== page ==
Up Front and Personal

Queens Group Provides The Bridge to Life

by Michelle Powers

Most people hurry inside. They have already made their decision on the bus ride there, and they reaffirm it as they pull open the storefront’s frosted glass doors. It wasn’t the early summer hot spell that slowed 25-year-old Nakia Henry down that June morning, nor was it the slight morning sickness. She had done this before, but this time, just being outside the abortion clinic in Jamaica felt wrong.

“The last time I went, there was nobody out there. Nobody to say, ‘This is not right, don’t do this.’ So I went through with it…”

Her voice trails, but her eyes lift as she continues to tell her story.

“This time someone was.”

The man she credits with saving her son’s life stood just 15 feet away. That’s the distance mandated by New York City law, barring sidewalk counselors from the doors of abortion clinics. For Henry, the distance was an invisible threshold of life and death, and with courage only a woman could muster, she stepped over the line.

Six months later, Jan. 11, Nicole Daly, administrator of The Bridge to Life, ran through the office exclaiming, “We have a baby boy!” Her colleagues cheered amidst bundles of knitted hats and shelves of formula.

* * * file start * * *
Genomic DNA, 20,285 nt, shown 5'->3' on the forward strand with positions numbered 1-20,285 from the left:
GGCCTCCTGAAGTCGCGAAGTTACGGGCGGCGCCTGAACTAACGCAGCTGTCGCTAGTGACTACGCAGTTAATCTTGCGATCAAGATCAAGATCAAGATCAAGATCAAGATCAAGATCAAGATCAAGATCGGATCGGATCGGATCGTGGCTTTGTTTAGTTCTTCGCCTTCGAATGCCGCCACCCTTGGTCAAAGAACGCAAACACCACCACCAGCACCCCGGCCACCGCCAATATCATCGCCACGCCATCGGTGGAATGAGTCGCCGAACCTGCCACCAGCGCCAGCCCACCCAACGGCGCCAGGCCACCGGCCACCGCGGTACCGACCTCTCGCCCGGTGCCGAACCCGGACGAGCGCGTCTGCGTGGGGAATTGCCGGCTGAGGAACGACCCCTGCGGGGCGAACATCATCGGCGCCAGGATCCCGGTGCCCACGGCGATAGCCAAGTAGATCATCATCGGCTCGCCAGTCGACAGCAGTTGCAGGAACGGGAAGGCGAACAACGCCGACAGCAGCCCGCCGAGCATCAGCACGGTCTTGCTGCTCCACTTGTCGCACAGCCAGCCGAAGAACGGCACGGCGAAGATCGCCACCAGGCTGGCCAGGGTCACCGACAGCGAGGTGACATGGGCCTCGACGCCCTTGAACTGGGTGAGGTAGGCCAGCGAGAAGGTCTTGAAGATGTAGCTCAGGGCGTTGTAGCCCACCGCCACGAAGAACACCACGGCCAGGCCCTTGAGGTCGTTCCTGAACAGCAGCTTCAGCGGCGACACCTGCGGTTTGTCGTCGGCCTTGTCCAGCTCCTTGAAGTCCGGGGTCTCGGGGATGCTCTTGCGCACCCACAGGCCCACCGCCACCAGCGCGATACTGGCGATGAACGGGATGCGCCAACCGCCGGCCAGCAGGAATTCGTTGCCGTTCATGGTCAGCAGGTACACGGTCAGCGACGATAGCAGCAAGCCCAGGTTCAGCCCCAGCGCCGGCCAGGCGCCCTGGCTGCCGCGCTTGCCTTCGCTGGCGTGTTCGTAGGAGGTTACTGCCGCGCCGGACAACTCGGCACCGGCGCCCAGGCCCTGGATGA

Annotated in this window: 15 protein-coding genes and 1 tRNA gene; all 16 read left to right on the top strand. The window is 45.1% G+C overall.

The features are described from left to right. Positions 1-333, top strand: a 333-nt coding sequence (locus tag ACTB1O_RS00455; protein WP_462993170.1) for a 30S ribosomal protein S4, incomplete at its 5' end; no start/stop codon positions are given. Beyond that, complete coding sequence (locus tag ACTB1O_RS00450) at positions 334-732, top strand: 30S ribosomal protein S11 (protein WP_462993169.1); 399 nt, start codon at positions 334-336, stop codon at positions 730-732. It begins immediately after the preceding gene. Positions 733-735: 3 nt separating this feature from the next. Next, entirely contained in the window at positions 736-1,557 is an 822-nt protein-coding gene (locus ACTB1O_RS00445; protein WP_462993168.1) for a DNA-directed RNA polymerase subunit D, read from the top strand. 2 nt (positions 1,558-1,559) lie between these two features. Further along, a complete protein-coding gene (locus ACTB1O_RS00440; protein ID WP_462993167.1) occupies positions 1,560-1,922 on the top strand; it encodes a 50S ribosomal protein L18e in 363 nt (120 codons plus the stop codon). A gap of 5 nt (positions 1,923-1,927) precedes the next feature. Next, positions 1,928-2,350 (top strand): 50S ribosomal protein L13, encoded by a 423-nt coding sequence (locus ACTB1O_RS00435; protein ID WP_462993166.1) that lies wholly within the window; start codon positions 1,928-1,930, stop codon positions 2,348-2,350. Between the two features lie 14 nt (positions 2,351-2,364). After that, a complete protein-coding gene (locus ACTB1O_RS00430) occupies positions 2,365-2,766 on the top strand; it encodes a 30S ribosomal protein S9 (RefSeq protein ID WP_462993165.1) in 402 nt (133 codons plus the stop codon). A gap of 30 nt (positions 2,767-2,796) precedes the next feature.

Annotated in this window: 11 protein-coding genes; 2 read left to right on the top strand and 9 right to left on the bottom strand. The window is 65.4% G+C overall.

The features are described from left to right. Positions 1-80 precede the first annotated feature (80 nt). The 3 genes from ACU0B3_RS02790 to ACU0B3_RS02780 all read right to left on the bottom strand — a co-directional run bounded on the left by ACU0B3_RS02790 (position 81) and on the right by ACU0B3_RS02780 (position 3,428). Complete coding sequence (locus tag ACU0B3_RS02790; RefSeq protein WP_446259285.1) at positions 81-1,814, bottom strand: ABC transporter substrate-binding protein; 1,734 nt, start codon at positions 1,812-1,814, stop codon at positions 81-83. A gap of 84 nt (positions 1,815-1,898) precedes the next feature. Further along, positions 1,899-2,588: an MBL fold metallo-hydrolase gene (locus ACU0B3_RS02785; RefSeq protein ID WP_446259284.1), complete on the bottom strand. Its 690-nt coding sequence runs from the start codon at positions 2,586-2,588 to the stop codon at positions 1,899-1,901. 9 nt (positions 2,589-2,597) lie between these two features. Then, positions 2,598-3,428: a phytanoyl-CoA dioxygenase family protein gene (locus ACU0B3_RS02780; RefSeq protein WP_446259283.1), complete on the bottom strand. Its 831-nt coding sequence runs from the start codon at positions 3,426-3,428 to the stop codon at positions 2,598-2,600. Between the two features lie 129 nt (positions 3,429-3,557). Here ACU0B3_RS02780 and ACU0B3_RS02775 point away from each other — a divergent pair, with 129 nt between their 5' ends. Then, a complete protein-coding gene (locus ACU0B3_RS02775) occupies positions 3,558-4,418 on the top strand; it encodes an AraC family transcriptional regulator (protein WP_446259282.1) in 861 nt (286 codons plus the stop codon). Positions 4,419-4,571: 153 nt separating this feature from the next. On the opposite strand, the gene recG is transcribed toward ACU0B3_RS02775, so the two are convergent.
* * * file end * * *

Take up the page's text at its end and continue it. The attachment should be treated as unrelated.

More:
The small organization in Flushing prides itself on offering “women and men the resources they need to choose life.” With about 256 babies aborted every day in New York, it’s a battle they usually lose. The new addition is Henry’s and she named the newborn Jachai. Fresh from the hospital, he has a head full of thick, curly black hair and his mother’s rounded nose. He sleeps safe in his mother’s arms. “They just spoke life into me and I kept my baby,” she says.

“They’re just the most positive, breath of fresh air people that I have come across in a very long time,” adds Henry about the pro-lifers working to stop abortions in the abortion capital of the world. The first people to help Henry choose life were the Helpers of God’s Precious Infants, who pray outside abortion clinics and tell mothers about their baby’s development in the womb.

At 18 weeks, when Henry met Jachai’s saviors, he was just starting to kick. His arms, just centimeters, might stretch out in a yawn and he could occasionally hiccup. The “Helpers” referred her to Bridge to Life who counseled her and provided her with what a new mother needs: formula, diapers, a bassinet.

“We accompany these young mothers through their pregnancy and after,” explains Bridge president Cathy Donohoe.

Right now they’re helping Henry move out of her Hollis apartment that she shares with six other people. Currently, she shares a princess-esque room with her 5-year-old daughter. Jachai’s crib is pushed against the foot of his mother’s twin bed.

“It’s one of my goals, to move out and get my own place. But, with Bridge to Life’s help, I honestly believe I can achieve it.”

Michelle Powers is a reporter for NET-TV’s Currents.